Tuesday, 3 January 2012

Six Patients’s Souls

By Viviana Gomez
On my early 20s I had just decided to study biochemistry. Long days of physiology, biology, physic caught me in those old buildings of the university with hundred of student listening to a professor with some aura of rock star performing in front of a current audience of nerds. I’ve never imagine that in my enlightenment mind I would be pushed to think in the paranormal thanks to those classes that found us more than one time at the edge of the knowledge of the science that planted the seeds that inspire my today research.
In one of those days in physiology's class, the study of the rigor mortis and the mechanims of how the biochemistry of muscles provoke that effect (long to explain now) showed us its relationship in some way with the energy loss at the moment of death, tempted the professor to add a weird comment about some experiment that measured weight loss at the moment of the death. But as he regretted what he had just said suggested to "focus in what we know and don’t get lost in this detail that science can’t explain yet". Just what I needed to hear to do the opposite.
In 1907, Dr. MacDougall, an early 20th century physician in Haverhill, Massachusetts, weighed six patients while they were in the process of dying from tuberculosis by placing the entire bed on an industrial sized scale which was apparently sensitive to grams. At the very moment of the death of the patient, he could measure a sudden loss of weight and concluded it should be the soul leaving the body.

A group of physicians were helping him in these experiments trying to obtain a good data that only could be gotten from four of the six patients, as follow, as I could find:

0.75 oz. = 21.3 g
0.5 oz. = 14.2 g (a few moments later the total loss was 1.5 oz.)
0.5 oz. = 14.2 g (a few moments later the total loss was 1.0 oz.)
0.375 oz. = 10.6 g (a moment later the weight seemed to come back and loss was measured at 0 oz.)

It seems that only the first one came out as the symbol of the weight of the soul on the popular culture that referred to the 21 grams of the soul.

Years later, I found myself far away from those academic days of biochemistry and scientific universe to be now involved in the entertainment business, but weird enough, researching for a TV show documentary series about the paranormal phenomena, and wondering if the physiology professor committed the imprudence of falling prey to their own beliefs, or if he knew something else that did not want to disclose at that time, and in either case he regretted his comments and suggested his sayings to be forgotten by his audience.

Skeptics actually, have destroyed the Dr. MacDougall's experiment and even Dr. MacDougall. The data was confused and cumbersome. The condition and enviroment of the experiment weren’t the best and he never repeated it again to confirm his data and conclusion. The loss of weight can be explain by many other factor,  as pointed by Dr. Augustus P. Clarke in a rebuttal also published in American Medicine, MacDougall failed to consider another obvious hypothesis: that the weight loss (assuming it was real) was due to evaporation caused by the sudden rise in body temperature that occurs when the blood circulation stops and the blood can no longer be air-cooled by the lungs. Why did MacDougall decide so quickly the weigh loss should be the soul? Most probably the own MacDougall’s belief, messed up with his scientist observation.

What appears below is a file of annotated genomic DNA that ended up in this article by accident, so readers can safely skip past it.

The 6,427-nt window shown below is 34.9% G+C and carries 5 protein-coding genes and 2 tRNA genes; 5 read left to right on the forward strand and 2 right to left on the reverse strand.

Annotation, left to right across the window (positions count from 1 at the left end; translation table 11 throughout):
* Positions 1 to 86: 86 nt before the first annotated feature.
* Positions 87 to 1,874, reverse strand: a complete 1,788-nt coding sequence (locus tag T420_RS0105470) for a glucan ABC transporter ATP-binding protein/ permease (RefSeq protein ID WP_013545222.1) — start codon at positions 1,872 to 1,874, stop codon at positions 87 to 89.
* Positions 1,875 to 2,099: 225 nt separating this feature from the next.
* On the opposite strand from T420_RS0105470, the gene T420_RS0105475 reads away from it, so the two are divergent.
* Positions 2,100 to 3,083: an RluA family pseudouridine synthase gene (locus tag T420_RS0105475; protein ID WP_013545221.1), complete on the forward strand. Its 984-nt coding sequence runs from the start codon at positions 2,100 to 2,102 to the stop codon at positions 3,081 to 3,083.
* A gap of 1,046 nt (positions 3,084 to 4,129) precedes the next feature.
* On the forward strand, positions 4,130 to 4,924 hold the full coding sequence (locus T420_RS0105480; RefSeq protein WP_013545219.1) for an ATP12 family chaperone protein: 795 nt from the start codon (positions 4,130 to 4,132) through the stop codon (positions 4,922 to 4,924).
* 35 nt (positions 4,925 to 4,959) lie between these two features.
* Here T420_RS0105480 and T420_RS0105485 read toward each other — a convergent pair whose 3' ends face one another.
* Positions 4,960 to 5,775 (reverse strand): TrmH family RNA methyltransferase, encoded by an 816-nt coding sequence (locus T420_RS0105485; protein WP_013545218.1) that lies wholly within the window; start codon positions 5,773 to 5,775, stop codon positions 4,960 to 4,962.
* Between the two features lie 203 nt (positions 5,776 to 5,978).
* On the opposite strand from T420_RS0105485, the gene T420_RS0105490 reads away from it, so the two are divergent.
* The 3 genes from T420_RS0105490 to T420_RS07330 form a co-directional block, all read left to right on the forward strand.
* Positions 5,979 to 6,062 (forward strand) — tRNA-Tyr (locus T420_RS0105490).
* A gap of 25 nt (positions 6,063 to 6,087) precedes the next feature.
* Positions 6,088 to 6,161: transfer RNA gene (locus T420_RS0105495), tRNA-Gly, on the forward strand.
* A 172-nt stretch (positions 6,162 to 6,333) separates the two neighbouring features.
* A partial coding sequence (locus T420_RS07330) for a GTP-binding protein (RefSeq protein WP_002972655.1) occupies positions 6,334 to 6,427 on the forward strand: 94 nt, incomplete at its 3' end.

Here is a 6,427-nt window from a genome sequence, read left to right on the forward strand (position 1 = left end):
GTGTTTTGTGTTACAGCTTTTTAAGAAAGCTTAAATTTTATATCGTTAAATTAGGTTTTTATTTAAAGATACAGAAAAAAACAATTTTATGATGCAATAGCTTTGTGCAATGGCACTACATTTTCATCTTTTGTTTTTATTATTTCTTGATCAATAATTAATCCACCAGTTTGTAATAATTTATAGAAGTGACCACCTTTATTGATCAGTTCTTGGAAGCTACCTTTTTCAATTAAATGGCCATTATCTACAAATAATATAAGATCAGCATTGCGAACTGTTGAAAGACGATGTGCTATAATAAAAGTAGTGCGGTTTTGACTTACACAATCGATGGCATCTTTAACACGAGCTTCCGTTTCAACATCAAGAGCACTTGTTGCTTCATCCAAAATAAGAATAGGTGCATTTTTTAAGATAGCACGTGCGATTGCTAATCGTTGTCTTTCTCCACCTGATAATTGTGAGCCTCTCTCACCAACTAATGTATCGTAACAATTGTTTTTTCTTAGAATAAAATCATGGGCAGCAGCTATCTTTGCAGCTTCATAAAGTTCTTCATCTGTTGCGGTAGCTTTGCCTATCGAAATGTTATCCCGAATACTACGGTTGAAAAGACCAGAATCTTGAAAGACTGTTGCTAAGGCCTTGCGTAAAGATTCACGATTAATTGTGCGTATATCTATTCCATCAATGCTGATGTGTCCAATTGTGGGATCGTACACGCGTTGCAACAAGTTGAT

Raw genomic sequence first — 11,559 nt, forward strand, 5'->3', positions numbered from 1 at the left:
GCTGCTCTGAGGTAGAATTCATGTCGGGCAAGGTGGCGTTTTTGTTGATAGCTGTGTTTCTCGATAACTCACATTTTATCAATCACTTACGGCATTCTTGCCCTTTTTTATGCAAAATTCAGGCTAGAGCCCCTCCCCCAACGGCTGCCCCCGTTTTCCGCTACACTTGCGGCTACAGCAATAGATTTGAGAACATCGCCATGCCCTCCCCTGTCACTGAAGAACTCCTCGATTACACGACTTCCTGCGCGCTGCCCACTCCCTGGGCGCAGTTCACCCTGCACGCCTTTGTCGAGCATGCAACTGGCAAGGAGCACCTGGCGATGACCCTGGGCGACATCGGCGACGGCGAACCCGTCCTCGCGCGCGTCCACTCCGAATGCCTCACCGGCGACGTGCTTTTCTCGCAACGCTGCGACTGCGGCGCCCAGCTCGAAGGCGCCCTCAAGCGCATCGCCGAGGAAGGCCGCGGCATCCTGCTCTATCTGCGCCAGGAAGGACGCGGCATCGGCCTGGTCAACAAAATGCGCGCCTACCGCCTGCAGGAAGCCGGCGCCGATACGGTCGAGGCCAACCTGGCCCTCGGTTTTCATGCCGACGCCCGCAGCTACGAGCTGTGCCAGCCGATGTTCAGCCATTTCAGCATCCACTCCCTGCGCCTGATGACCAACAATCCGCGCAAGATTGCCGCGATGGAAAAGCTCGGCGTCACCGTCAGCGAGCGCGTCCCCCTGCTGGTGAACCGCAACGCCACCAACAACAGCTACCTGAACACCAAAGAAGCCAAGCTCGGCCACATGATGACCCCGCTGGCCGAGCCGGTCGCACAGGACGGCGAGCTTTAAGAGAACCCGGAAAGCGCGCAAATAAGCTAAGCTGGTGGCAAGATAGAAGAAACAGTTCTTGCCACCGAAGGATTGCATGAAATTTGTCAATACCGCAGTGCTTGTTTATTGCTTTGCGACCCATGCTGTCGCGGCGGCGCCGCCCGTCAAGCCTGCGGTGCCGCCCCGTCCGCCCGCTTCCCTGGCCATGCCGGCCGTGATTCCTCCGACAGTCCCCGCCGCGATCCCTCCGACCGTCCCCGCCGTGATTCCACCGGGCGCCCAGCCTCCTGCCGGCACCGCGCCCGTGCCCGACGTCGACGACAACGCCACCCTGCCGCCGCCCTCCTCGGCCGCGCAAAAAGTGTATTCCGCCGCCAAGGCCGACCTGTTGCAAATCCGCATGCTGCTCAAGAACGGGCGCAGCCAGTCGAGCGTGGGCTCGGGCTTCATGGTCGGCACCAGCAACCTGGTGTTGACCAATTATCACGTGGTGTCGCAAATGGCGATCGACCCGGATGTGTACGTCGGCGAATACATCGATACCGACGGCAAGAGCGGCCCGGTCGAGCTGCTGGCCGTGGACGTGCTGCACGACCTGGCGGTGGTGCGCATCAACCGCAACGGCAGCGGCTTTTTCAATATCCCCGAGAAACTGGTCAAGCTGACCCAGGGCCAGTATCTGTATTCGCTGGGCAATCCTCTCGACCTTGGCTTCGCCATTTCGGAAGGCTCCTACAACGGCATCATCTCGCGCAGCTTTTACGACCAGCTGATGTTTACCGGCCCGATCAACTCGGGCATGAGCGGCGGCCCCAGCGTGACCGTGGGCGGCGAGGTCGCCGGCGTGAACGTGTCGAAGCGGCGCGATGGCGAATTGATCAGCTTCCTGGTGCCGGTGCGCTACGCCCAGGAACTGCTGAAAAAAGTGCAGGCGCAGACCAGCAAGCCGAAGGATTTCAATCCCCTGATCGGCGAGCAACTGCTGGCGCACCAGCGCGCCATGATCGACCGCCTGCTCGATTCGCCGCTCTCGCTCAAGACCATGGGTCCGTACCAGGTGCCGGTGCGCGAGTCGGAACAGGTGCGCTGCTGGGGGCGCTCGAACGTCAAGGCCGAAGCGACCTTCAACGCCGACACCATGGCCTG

But nobody can't deny the fact of the experiment itself. It did happen and was recorded and published in the New York Time with the seriousness of the case, the fact that other doctors, who helped Dr. MacDougall, observed and recorded the sudden loss of weight. The measurement didn't implement in the best condition, but the six patients were measured in the same environment, scale and conditions and their relative loss were similar. And I can’t deny the fact that an academic professor from a class of physiology, now lost in time, refered for some reason to this experiment  challenging the boundaries between science and religion.

So, are you a skeptic or a believer?


·        Summary of MacDougall's research at http://www.Snopes.com
·        Full text Dr. Duncan MacDougall “Hypothesis Concerning Soul Substance, Together with Experimental Evidence of the Existence of Such Substance” , Journal of the American Society for Psychical Research, May 1907
·        Original article, Full Text, as above, another source, easier to read formatting.
·        NYT archives of newspaper article from March 11th 1907
·        Related paper  by Lewiss E. Hollander, Jr. showing transient weight increase at time of death for sheep.
·        Weight fluctuations of memories upon erasure or writing, research website at  the Department of Electrical and Computer Engineering , Texas A&M University
·        Further Digression - Soul Weight -Randall writes:-http://williamshakespeareexperience.blogspot.com/2009/03/further-digression-soul-weight.html
·        Does the soul weigh 21 grams? by Massimo Pigliucci- http://rationallyspeaking.blogspot.com/2007/03/does-soul-weigh-21-grams.html

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